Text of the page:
An interesting correlation emerges when a map of cultural diversity, as measured by indigenous language, overlays a map of biodiversity hotspots. Biodiversity is thriving in the indigenous homelands. If we care about our planet, we need to know why. What is the source of this correlation between indigenous cultures and biodiversity? A lot of interesting work is being done in this arena, and the answer has everything to do with indigenous land management—the way that people care for their lands.
Indigenous science is practiced in these homelands with long-term monitoring of human and climatic changes. These homelands are places where people are giving back to the land, where cultural values are practiced. Indigenous science, also known as Traditional Ecological Knowledge (TEK), integrates values, science, culture, and nature. In many cases, TEK balances some of the limitations of Scientific Ecological Knowledge (SEK) and can be an agent for thinking about adaptation to ecological changes. We know that Western science alone has not brought us to sustainability. We know that we need to look at the world from more than one perspective. The question is, how do we do that? As Kenny Ausubel suggests, “We’re going to need the enduring knowledge of indigenous science as well as the best of leading-edge Western science. It’s high-tech meets high-TEK.” And here I take my lead, yes, because I’m an indigenous botanist from an indigenous garden.
I extend a new metaphor, not of a fortress, but of a garden where we cultivate a mutualism between Western and indigenous knowledge. This garden comes from the genius of indigenous science in agriculture, where corn, beans, and squash are not grown apart in isolated monoculture fields but are grown together in this metaphorical garden polyculture known as Three Sisters agriculture. In this garden, both TEK and SEK come from the earth as our teachers. We grow and develop together by bringing both knowledges into the right relationship. Very importantly, there is no compromise of identity in the Three Sisters Garden. We sometimes hear people say, “I’m going to blend traditional knowledge and Western science.” But blending is not what we’re about. We know what happens when there is a power differential and blending is suggested. No, there will be no compromise of identity. The corn doesn’t become the squash, the squash doesn’t become the beans—but they work together. It is so important that they are integral to themselves to bring their gifts to this symbiosis. And when you plant beans, corn, and squash in the Three Sisters polyculture, you get more food. The three are more productive together than when they are apart, yielding mutual benefits for people and land. This is true in a Three Sisters Garden, and it’s true in a knowledge garden that we plant in our universities.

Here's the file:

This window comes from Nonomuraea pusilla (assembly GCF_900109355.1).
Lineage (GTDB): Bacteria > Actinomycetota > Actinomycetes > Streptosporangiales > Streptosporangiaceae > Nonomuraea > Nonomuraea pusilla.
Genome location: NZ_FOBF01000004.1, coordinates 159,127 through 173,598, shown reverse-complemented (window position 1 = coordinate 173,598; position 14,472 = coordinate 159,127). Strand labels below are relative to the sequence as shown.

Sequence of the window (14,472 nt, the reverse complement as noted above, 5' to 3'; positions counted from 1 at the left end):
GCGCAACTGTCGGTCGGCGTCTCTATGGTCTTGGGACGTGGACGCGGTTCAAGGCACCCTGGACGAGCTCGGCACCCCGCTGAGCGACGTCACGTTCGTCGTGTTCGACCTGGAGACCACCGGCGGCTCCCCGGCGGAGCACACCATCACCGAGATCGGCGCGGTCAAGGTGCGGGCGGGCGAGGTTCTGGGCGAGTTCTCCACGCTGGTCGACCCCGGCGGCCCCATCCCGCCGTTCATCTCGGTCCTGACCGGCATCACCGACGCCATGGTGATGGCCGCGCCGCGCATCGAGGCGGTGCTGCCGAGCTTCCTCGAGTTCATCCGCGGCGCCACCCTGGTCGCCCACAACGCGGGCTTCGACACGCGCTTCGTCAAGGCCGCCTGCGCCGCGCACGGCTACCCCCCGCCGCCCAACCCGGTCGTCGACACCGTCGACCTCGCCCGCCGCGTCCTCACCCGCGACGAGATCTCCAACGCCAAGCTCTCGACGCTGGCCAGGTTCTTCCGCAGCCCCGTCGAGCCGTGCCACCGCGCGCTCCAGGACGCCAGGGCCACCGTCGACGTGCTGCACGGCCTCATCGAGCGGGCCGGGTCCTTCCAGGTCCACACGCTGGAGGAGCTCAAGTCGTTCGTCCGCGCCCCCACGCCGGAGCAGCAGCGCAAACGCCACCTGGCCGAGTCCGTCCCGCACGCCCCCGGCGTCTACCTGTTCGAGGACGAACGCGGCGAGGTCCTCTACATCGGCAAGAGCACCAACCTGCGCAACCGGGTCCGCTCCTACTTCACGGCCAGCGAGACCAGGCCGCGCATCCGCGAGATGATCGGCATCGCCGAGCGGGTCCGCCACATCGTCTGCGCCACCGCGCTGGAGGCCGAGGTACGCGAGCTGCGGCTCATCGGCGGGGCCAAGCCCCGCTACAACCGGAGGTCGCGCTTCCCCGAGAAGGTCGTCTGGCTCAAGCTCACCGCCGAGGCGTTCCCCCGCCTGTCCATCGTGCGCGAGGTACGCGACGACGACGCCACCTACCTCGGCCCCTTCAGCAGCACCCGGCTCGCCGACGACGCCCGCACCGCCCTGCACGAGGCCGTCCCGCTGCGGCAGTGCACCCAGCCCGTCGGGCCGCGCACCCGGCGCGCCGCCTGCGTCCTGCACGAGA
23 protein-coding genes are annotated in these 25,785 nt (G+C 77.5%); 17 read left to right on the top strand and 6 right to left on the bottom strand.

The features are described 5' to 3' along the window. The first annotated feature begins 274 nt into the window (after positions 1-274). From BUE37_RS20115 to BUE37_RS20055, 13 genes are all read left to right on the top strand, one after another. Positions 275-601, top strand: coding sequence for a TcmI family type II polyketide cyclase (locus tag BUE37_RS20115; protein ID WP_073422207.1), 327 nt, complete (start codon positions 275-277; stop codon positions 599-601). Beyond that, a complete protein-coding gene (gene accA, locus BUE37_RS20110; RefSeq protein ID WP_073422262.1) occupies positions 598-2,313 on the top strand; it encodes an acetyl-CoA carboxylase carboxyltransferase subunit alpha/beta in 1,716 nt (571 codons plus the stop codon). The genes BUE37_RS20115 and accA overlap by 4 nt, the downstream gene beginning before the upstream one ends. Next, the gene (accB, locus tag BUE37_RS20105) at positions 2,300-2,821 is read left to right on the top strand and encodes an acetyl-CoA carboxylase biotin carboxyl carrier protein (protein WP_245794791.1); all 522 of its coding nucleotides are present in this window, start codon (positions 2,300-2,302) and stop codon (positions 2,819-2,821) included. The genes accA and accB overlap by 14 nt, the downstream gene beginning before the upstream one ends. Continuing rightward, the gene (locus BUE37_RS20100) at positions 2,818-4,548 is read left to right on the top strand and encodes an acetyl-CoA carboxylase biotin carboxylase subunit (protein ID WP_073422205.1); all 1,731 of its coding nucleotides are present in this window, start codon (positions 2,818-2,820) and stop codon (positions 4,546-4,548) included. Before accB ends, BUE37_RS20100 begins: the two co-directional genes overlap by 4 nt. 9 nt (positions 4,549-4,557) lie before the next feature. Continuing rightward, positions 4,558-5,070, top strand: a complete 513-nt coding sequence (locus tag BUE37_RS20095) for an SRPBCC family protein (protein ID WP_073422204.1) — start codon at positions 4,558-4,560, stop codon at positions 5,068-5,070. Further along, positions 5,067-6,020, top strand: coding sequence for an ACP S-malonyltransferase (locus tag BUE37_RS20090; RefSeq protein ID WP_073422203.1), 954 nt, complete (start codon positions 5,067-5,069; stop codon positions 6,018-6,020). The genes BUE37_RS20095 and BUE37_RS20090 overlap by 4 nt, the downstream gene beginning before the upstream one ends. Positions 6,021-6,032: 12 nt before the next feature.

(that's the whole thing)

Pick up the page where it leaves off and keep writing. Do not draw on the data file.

We could talk about this all day, but the principles of environmental philosophy from an indigenous worldview include the five R’s: respect, relationship, responsibility, reciprocity, and reverence. What if we guided science by these values? In Western science, we uncouple knowledge and responsibility; we do knowledge for knowledge’s sake. This approach is impossible in an indigenous worldview, wherein knowledge is always coupled with the responsibility for that knowledge. P-values alone are not enough, and we need cultural values as well. And so my charge to all of us is to think about how we can plant this garden led by traditional principles—by those five R’s that guide the power of scientific tools—but to do so in an ethical framework of cultural values, not only p-values. Can we envision this symbiosis, that scientific knowledge is guided by these principles of indigenous framework, so that all can be fed?